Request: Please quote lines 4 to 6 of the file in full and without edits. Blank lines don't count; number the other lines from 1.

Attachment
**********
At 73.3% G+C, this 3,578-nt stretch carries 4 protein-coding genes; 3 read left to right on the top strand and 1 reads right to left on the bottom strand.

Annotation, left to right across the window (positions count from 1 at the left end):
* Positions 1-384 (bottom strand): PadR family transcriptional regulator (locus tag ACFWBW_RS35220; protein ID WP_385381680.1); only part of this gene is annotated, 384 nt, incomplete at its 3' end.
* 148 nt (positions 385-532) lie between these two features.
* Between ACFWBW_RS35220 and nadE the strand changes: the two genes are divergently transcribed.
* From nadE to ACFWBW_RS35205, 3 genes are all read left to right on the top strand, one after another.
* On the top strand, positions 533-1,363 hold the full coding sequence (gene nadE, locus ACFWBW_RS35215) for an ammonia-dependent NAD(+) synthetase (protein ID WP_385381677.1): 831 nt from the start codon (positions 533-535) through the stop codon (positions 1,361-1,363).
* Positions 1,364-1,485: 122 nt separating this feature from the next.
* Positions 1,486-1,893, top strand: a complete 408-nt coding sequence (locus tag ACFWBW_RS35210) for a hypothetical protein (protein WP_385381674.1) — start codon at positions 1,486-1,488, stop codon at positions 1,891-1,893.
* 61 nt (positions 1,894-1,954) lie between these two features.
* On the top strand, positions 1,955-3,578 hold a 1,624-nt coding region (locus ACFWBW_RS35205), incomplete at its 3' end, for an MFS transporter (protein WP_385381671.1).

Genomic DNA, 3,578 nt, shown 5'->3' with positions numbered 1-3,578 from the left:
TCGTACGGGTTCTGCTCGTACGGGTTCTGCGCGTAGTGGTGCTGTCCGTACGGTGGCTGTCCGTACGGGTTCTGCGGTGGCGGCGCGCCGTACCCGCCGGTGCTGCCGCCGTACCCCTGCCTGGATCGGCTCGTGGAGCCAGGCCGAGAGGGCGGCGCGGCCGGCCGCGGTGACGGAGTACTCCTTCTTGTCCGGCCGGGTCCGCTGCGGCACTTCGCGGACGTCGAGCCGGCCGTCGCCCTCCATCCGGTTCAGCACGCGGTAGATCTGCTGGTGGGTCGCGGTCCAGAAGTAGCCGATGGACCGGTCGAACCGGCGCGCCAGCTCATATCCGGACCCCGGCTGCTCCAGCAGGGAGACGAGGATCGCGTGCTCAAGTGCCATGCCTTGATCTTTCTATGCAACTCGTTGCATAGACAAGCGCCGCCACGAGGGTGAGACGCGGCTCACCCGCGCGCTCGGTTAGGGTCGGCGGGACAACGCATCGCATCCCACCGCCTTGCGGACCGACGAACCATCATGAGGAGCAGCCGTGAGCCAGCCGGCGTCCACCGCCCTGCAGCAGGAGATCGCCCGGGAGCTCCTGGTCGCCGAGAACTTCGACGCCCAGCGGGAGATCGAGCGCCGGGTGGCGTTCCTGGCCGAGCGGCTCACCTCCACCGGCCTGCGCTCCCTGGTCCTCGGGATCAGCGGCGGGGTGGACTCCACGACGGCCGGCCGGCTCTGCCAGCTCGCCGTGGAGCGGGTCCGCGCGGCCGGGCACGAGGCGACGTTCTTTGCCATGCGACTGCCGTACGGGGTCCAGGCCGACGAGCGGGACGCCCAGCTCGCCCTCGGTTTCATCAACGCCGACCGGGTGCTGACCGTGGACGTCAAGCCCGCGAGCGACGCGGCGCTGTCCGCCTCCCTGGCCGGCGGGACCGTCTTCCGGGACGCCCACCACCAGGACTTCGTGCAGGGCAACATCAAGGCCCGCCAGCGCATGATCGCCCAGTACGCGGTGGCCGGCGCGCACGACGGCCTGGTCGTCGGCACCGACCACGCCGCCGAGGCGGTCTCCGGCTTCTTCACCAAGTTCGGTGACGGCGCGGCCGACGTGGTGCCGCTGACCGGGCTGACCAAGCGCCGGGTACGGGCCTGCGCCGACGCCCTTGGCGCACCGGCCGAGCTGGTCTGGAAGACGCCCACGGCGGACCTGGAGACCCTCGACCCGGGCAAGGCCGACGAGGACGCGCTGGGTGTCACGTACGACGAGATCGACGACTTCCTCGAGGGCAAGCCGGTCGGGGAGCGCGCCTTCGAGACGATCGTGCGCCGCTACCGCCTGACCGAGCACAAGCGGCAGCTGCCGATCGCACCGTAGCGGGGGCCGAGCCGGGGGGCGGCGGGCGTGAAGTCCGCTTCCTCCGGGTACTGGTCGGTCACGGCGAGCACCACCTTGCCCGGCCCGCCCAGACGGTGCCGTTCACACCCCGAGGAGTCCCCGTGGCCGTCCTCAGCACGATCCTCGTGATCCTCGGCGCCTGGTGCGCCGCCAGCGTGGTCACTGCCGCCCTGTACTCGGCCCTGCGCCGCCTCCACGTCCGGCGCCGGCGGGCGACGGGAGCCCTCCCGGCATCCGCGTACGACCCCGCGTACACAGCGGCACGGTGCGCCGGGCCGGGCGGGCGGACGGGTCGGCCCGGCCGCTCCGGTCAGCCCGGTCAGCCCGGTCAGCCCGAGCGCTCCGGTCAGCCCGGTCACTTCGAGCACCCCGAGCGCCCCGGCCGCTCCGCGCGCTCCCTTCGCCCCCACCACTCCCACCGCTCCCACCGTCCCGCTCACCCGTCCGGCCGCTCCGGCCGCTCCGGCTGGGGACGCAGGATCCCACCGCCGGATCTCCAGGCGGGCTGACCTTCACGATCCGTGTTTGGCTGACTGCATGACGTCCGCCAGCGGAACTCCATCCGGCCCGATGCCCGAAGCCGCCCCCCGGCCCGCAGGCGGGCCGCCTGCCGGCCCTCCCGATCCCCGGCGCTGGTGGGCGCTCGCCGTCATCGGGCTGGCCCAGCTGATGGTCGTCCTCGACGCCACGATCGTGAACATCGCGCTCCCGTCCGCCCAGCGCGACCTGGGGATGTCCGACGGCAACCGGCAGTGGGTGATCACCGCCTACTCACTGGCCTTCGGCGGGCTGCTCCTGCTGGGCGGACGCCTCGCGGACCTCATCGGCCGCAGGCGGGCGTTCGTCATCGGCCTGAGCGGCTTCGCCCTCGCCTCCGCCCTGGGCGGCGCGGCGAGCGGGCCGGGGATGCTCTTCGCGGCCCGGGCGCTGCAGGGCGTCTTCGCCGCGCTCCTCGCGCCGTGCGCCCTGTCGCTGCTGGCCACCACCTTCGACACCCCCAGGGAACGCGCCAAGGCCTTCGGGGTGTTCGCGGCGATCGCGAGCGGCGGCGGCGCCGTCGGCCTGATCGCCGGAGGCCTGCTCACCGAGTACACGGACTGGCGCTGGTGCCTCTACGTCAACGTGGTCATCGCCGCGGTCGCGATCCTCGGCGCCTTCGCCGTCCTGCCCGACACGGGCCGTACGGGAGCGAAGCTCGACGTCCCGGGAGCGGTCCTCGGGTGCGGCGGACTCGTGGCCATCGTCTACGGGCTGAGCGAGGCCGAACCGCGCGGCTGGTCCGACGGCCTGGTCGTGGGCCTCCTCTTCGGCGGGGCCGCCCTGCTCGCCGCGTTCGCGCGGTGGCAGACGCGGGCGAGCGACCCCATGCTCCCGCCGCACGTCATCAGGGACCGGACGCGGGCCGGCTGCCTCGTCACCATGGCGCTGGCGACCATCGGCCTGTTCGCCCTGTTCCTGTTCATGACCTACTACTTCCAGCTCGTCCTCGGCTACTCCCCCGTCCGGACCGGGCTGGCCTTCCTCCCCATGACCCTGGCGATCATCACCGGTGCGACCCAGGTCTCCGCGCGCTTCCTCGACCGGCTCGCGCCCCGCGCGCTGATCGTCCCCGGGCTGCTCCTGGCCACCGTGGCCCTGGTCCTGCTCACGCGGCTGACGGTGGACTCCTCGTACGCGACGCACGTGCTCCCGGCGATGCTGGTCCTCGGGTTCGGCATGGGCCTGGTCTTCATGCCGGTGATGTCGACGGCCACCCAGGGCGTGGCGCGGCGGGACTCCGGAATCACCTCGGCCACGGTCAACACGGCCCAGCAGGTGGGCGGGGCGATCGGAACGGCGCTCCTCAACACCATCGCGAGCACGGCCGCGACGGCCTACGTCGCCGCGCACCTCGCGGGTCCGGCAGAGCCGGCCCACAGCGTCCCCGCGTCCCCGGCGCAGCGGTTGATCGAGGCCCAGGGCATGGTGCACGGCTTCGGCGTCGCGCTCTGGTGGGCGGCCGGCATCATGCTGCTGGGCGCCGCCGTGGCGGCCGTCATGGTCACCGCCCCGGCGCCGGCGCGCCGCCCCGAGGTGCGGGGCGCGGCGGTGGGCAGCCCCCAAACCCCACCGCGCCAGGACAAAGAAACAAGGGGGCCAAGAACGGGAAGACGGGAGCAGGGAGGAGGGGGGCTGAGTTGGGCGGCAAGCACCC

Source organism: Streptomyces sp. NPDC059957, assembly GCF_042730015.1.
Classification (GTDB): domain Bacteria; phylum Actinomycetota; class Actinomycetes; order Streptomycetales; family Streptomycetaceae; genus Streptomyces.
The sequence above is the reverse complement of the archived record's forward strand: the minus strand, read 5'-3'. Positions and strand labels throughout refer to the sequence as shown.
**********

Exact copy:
* 148 nt (positions 385-532) lie between these two features.
* Between ACFWBW_RS35220 and nadE the strand changes: the two genes are divergently transcribed.
* From nadE to ACFWBW_RS35205, 3 genes are all read left to right on the top strand, one after another.